Direct-Action Rule Addressed in New Georgia Bill

yellow semi with white trailer

A legislative push is unfolding at the Georgia statehouse in response to a special panel’s recommendations aimed at addressing the concerns of truck drivers in the state. Over a dozen state senators are sponsoring a bill seeking to repeal Georgia’s direct-action statute, a topic emphasized by a legislative panel investigating factors contributing to a truck driver shortage.

Georgia Insurance and Safety Fire Commissioner John King highlighted Georgia’s unique direct-action law, allowing plaintiffs to take direct legal action against responsible insurance companies.

“Georgia does not allow any insurer to be named as a defendant in any other business except trucking,” King said. “Only the trucking industry is subject to these kinds of requirements.”

The proposed Senate Bill 426, sponsored by Sen. Blake Tillery, R-Vidalia, seeks to eliminate this law, imposing limits on lawsuits related to truck-related incidents. Exceptions would apply, such as instances involving trucking operations in bankruptcy.

Senate Majority Leader Steve Gooch expressed confidence in the bill’s approval, citing concerns over rising insurance costs for truck drivers affecting the state’s competitiveness.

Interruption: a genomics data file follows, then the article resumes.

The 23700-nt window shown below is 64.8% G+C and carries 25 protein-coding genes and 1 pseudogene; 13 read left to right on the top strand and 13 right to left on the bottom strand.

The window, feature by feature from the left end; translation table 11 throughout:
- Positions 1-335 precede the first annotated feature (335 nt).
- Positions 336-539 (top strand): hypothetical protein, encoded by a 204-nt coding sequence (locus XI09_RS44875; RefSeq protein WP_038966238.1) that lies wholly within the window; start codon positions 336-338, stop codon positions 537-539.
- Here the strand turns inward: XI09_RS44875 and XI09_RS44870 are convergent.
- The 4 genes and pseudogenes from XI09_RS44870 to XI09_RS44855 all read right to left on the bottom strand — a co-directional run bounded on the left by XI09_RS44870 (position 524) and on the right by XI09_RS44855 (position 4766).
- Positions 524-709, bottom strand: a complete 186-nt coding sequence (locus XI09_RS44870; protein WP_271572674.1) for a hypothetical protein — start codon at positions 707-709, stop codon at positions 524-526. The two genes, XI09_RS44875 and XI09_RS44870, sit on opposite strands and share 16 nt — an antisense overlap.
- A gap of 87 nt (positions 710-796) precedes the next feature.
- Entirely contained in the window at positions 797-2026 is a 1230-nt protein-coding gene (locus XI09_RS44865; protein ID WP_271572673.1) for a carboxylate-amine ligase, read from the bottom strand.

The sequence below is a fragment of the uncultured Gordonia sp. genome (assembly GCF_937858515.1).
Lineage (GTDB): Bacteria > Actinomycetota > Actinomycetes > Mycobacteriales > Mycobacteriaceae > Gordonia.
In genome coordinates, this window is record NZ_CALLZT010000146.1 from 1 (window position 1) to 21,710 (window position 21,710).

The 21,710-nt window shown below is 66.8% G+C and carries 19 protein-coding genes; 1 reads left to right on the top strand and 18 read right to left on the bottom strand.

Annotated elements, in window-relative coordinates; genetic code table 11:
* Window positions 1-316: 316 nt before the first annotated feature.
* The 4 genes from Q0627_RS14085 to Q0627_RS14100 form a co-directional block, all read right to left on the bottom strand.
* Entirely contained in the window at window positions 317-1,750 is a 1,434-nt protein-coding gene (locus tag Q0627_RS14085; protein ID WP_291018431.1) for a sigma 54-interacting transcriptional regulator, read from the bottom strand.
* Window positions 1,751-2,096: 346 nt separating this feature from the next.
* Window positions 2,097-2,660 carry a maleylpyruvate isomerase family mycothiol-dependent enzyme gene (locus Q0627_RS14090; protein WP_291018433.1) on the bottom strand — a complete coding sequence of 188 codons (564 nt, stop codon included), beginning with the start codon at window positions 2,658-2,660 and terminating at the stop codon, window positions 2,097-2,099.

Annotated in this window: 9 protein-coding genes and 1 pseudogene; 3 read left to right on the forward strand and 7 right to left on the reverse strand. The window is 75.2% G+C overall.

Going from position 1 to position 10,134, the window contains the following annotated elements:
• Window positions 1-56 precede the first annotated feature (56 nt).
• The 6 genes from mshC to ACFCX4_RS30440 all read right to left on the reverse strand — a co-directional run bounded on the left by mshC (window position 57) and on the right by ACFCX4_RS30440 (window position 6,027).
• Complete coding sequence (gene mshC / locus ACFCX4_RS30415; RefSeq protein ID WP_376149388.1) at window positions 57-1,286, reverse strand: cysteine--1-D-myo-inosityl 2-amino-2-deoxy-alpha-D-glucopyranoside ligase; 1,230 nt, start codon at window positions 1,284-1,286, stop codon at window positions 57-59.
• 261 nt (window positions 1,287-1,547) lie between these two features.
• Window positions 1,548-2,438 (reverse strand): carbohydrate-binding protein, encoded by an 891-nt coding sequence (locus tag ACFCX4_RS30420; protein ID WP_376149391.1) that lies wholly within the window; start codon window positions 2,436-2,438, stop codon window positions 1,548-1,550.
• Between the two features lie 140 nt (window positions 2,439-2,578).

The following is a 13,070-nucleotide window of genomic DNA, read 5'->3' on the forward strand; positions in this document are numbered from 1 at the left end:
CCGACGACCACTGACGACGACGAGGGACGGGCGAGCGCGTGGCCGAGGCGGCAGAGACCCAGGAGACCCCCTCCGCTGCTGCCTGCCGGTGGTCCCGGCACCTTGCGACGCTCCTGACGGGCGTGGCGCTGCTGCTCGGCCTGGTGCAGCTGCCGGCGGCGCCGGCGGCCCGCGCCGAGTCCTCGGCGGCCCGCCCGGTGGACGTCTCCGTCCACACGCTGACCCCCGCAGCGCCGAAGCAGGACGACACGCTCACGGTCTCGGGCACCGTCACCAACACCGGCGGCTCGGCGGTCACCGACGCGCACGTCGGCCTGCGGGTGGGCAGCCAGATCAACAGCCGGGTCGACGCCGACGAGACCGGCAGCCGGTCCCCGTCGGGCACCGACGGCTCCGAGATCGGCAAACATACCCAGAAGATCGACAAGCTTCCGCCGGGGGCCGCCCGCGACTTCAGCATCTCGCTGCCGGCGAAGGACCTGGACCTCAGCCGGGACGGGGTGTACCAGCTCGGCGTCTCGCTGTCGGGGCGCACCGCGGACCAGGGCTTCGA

“Georgia is at a competitive disadvantage … because of the cost of their insurance here in Georgia,” he said.

The legislation is set to begin consideration in the Senate Judiciary Committee.

The Senate Study Committee on Truck Driver Shortages met four times in the lead up to the regular session. They were tasked with addressing how this issue can affect the entire supply chain. They were also charged with addressing an “instructional opportunity gap” in training new drivers.

The Owner Operators Independent Association (OOIDA) rejects the notion that there is a shortage of CDL drivers.

“The common thread with all these efforts to create new drivers will be incentives from taxpayers,” said Todd Spencer, president of OOIDA.

He added that standards need to be developed for measuring performance – leading to safe drivers staying on the job.

“If the standards are not met, the money must be paid back,” Spencer said.

Recommendations from the Senate Study Committee included streamlining insurance application processes, supporting veterans in obtaining commercial driver’s licenses, enhancing education on trucking career opportunities for young adults, and exploring a CDL training program for inmates nearing release. The committee also emphasized the need for expanded truck parking options, urging collaboration with the Georgia Department of Transportation.

The legislative session, scheduled to conclude on March 8, provides an opportunity to implement these recommendations and address issues impacting the trucking industry in Georgia and possibly beyond.



Source: Land Line